The commission received 82 inquiries from people concerned about their rights in the last year, said Michael Wardlow.
There was an increase in the number of inquiries received from people harassed because of their sexual orientation when seeking access to goods and services.
Mr Wardlow said: "We understand that sensitivities and privacy issues, which often influence people against declaring their sexual orientation at work, in school and in other social contexts, can also inhibit them from raising complaints about discriminatory treatment.
"The law is in place to protect everyone from homophobic treatment and discrimination, and the Equality Commission would like to hear from more lesbian, gay and bisexual people about their experiences and advise them of their rights and options."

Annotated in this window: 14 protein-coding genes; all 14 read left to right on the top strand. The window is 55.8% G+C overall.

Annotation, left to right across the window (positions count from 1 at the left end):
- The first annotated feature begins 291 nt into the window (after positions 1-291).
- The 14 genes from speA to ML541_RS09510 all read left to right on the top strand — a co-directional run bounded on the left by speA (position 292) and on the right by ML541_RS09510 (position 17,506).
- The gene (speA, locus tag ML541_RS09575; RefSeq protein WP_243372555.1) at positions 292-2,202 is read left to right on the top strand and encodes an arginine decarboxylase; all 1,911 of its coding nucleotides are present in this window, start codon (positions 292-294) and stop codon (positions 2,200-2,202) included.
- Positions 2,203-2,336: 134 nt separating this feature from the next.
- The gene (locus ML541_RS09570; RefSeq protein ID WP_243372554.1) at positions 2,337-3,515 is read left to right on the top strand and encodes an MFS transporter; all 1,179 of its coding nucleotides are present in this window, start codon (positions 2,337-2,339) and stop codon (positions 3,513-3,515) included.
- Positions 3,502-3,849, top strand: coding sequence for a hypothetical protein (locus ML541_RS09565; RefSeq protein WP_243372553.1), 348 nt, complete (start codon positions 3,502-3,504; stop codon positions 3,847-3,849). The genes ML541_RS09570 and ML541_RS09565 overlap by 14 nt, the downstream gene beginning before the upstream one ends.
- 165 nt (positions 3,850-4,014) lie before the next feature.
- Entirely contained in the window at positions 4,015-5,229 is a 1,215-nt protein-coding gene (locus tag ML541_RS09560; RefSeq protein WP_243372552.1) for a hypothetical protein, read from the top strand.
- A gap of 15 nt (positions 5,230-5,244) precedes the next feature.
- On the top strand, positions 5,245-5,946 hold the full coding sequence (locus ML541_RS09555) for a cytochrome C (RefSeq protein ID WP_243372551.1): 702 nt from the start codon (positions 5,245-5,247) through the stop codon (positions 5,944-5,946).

Wednesday is the International Day of Anti-Homophobia and Mr Wardlow said the law in Northern Ireland highlights society`s rejection of discrimination, harassment and physical attacks on people because of their sexual orientation.
In 2011/12 the PSNI recorded 200 homophobic incidents. Homophobic incidents were down by 11 (5.2%).